Major transformations, such as upgrades of the broadcast system, must be carried out during the off-season, when the stadiums are empty. A 10 to 12-week break fully loaded for TTL Video – Time is always my biggest worry ! ”, says the chief engineer. To keep the deadlines, the small company needs sometimes 30 or 40 extra staff.
As always with the Premier League, the mission is not an easy one, given the large-scale organisation.
In fact, the installations are usually intended for not only one but seven broadcasters (two British, five foreign) working simultaneously. The Premier League’s camera plan includes 41 locations and, most of the time, at least twenty cameras are used for shooting a match.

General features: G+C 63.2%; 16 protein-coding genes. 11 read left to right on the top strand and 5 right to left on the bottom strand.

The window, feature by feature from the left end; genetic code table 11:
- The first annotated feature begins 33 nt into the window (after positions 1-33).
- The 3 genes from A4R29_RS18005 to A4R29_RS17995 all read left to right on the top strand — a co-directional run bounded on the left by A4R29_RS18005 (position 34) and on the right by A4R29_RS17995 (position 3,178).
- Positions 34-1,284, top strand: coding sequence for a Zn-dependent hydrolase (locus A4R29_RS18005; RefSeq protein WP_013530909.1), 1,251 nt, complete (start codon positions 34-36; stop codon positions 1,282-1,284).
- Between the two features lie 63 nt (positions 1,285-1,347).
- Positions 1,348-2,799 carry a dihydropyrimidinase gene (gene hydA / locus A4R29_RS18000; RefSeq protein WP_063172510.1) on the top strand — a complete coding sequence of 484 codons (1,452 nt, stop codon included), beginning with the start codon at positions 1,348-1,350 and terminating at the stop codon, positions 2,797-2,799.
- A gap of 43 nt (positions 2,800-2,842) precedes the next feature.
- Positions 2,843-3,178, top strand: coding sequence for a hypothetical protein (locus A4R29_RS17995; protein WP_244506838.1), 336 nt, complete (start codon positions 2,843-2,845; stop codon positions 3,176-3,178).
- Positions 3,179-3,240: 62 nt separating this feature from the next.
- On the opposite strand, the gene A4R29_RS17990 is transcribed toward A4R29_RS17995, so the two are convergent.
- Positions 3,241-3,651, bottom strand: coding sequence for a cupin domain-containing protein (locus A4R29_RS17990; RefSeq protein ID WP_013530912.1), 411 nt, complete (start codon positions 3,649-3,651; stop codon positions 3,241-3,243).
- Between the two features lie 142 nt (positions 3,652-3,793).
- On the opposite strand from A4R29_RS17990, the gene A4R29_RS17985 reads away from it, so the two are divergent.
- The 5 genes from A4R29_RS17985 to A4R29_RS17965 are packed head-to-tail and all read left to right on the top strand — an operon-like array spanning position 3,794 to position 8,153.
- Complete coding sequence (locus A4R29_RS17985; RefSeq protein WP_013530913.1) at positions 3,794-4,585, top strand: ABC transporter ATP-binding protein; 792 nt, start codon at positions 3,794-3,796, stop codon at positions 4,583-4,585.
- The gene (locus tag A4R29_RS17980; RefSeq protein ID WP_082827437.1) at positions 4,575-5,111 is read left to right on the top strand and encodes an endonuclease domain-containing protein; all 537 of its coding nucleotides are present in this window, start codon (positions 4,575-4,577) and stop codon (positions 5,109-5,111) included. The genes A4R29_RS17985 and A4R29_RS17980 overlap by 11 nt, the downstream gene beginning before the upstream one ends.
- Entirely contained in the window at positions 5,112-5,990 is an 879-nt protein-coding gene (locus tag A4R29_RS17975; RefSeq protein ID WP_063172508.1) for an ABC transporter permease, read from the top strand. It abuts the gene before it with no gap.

Inside of the stadiums, there are two hard-wired TV studios for shooting and five hard-wired interview booths. There are seven pitch-side locations equipped for interviews before and after the matches. Sorry, ten locations : “ Requested by the Premier League, we are in the process of installing three more in each stadium for the 2022-23 season ! ” (This being the latest example of an “ upgrade ” provided by TTL).
Every single location, linked through the vast network, is wired for image, sound (comments, interviews, ambient noise…) and power supply (lights, equipment…). With duplications for double security. A total of over 300 cables makes up a stadium’s broadcast installation, including 70 fibre optic cables.